APPLICATION OF THE HARM PRINCIPLE
Legal philosophy is concerned with providing a general philosophical analysis of law and legal institutions. Conflicts between the government (which creates, implements, and interprets the law) and the governed (which is affected by and sustains the activities of the government), and the limitations of the legitimate authority of the State to restrict its citizens, are better understood through the employment of such philosophies or principles. These would help in balancing the intentions of the government and the potential effect to be sustained or enjoyed by the governed.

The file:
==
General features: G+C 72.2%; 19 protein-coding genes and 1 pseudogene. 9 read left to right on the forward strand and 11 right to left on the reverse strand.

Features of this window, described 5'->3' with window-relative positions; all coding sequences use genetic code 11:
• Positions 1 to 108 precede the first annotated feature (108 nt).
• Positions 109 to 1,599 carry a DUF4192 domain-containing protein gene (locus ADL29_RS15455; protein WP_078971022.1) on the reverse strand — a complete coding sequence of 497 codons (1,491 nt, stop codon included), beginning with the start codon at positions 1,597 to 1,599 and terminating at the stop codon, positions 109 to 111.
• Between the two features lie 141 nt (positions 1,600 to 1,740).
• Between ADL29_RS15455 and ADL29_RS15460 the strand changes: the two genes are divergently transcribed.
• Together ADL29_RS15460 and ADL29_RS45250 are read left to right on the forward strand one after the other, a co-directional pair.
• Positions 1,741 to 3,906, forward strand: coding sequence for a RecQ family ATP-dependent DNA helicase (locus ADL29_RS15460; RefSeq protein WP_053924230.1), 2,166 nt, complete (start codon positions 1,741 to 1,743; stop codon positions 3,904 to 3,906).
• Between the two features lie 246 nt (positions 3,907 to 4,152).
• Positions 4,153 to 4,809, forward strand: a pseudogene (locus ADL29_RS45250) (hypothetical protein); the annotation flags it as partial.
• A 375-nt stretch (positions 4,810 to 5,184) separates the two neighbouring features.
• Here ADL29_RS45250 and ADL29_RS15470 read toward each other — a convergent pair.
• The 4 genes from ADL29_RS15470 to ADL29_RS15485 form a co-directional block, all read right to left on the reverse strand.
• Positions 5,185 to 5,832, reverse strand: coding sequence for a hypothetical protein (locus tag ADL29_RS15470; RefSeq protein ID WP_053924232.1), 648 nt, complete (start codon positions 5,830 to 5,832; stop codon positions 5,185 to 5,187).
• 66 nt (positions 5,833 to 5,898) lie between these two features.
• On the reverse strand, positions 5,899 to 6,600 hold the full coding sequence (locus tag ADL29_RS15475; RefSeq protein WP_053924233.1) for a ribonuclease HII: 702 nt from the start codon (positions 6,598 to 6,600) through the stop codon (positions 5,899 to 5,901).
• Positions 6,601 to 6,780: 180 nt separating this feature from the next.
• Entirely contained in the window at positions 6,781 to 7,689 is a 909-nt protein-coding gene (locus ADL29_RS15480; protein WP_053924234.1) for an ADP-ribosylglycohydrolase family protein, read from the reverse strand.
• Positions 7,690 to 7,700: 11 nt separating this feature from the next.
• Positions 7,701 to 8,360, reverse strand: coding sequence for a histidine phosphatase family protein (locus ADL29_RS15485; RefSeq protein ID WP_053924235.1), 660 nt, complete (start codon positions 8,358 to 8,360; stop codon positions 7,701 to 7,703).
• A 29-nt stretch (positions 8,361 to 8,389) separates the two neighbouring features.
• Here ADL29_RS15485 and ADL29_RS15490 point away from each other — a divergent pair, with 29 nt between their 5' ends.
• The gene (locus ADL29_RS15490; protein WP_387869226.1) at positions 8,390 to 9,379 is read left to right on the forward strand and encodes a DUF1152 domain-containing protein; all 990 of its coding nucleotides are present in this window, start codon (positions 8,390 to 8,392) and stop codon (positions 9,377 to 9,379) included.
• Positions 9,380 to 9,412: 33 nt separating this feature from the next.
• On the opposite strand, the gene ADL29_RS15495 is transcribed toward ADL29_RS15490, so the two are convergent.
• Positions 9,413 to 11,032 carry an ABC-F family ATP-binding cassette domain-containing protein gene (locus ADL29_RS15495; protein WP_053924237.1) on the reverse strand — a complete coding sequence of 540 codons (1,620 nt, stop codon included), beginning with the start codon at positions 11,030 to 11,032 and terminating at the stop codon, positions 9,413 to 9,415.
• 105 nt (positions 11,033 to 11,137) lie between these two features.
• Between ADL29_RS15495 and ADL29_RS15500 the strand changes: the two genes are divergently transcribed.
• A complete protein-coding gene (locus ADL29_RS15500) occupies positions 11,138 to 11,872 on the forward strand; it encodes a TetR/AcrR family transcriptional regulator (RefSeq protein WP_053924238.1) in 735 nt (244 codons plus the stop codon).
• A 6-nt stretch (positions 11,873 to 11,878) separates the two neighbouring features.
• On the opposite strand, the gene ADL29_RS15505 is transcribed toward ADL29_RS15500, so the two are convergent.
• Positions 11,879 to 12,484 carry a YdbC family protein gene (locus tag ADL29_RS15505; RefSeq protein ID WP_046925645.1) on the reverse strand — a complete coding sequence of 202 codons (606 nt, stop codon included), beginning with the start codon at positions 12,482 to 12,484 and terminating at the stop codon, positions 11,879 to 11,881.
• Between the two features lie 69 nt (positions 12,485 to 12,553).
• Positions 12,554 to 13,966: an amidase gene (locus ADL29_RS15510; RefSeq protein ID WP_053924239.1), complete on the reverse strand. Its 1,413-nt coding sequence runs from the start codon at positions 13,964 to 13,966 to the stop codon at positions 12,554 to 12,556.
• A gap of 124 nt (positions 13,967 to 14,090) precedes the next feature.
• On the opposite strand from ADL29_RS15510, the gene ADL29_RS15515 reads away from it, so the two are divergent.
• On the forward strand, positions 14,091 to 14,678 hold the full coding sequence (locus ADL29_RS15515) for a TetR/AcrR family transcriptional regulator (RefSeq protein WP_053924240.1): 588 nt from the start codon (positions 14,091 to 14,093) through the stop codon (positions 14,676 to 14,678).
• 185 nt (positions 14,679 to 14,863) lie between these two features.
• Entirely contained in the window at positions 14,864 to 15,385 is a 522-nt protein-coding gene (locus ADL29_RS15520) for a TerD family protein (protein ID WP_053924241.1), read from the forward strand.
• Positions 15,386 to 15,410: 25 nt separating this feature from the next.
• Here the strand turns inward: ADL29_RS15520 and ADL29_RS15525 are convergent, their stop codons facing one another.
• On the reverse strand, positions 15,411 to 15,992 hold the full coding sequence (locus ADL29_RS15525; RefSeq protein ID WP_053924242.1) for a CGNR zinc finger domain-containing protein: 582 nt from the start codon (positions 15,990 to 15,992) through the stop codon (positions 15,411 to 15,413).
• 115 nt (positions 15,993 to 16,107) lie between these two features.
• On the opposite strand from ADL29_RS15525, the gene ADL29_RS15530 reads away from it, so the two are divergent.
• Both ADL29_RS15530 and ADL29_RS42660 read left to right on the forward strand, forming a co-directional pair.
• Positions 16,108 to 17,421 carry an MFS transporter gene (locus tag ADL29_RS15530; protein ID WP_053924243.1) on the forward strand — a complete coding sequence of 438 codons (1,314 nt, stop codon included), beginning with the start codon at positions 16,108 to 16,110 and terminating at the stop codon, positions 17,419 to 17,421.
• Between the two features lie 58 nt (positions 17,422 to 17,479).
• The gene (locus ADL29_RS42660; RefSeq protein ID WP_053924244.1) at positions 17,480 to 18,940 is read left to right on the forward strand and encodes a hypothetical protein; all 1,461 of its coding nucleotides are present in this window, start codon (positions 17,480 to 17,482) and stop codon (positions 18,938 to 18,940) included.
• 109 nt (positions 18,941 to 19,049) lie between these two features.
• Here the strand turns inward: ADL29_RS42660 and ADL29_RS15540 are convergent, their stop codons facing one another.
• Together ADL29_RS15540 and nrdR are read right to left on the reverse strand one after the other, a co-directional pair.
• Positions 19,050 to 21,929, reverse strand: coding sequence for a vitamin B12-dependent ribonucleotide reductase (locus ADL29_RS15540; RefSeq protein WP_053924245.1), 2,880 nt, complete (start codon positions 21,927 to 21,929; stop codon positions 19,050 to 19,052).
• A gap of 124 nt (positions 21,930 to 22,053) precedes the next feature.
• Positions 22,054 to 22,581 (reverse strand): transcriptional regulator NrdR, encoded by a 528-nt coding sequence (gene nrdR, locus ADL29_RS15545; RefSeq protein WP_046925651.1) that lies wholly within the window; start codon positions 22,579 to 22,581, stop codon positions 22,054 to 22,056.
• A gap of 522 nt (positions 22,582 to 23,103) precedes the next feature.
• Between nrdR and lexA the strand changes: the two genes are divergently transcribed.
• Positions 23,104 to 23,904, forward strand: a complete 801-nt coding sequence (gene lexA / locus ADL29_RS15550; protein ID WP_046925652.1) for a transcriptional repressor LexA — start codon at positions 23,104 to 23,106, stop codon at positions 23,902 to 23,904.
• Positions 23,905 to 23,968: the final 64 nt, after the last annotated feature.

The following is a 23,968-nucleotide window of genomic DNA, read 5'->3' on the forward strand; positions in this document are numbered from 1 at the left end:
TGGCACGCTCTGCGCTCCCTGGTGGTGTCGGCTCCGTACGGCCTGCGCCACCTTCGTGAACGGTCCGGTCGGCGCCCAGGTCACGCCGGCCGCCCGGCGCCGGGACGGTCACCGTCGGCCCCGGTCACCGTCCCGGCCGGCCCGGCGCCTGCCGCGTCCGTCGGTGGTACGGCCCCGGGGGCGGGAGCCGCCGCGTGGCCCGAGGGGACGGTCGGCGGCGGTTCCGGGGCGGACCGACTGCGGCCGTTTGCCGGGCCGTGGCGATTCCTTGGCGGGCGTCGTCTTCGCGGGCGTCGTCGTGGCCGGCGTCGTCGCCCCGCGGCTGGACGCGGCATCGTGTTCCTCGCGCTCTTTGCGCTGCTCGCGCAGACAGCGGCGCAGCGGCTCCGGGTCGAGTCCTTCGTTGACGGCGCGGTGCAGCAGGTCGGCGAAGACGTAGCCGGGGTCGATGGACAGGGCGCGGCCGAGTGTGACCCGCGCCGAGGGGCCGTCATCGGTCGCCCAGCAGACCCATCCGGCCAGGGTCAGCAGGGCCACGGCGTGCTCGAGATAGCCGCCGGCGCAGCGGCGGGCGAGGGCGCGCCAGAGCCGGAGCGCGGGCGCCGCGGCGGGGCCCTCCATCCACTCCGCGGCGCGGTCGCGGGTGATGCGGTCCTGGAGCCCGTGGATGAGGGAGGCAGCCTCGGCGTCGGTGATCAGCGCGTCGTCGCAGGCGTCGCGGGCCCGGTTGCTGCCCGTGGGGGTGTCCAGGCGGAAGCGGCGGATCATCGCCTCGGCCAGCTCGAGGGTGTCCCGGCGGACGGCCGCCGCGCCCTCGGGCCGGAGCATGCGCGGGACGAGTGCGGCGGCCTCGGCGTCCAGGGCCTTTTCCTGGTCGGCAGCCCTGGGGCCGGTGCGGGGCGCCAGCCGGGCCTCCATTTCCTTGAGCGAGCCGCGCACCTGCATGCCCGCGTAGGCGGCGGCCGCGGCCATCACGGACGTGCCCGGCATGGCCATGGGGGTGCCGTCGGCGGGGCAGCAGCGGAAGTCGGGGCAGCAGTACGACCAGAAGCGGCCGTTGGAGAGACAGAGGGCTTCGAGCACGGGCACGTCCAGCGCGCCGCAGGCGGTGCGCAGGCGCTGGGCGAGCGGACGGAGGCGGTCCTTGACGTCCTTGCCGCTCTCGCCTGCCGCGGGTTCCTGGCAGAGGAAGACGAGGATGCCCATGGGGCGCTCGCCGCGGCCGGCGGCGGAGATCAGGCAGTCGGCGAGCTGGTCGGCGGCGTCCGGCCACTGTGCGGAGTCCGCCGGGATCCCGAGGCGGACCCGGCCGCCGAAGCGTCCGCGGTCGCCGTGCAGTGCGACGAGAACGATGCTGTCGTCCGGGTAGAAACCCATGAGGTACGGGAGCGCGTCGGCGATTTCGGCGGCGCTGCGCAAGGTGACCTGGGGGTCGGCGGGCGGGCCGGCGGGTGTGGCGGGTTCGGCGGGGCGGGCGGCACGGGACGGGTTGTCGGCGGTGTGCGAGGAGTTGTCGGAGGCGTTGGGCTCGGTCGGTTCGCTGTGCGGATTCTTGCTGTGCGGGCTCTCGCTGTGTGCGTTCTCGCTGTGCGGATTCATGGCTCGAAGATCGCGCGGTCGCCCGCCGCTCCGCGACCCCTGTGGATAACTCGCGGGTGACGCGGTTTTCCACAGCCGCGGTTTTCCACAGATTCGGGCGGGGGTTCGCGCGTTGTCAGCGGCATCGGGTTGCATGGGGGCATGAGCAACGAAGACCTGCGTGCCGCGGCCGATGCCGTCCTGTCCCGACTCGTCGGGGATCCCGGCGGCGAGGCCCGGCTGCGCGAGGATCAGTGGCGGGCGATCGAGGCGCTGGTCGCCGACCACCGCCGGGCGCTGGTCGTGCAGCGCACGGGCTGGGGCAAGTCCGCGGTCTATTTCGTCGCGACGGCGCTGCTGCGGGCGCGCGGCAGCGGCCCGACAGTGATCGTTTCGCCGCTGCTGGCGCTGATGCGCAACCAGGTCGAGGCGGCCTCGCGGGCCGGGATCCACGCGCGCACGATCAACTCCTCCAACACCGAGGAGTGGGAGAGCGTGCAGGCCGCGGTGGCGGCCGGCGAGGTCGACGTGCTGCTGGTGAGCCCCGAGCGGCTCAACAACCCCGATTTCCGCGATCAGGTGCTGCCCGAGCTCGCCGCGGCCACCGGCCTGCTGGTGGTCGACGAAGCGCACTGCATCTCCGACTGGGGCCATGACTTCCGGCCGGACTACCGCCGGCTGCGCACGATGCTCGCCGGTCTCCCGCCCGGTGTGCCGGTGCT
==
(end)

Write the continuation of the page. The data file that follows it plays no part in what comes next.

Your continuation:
The Harm Principle can be applied to understand the present issue. According to John Stuart Mill, “The sole end for which mankind are warranted, individually or collectively, in interfering with the liberty of action of any of their number is self-protection. The only purpose for which power can rightfully be exercised over any member of a civilized community against his will is to prevent harm to others. His own good, either physical or moral, is not a sufficient warrant. Over himself, over his own body and mind, the individual is sovereign”. Basically, Mill’s harm principle states that human actions which cause harm to other members of the society, not to one’s self, are subject to restriction by the State.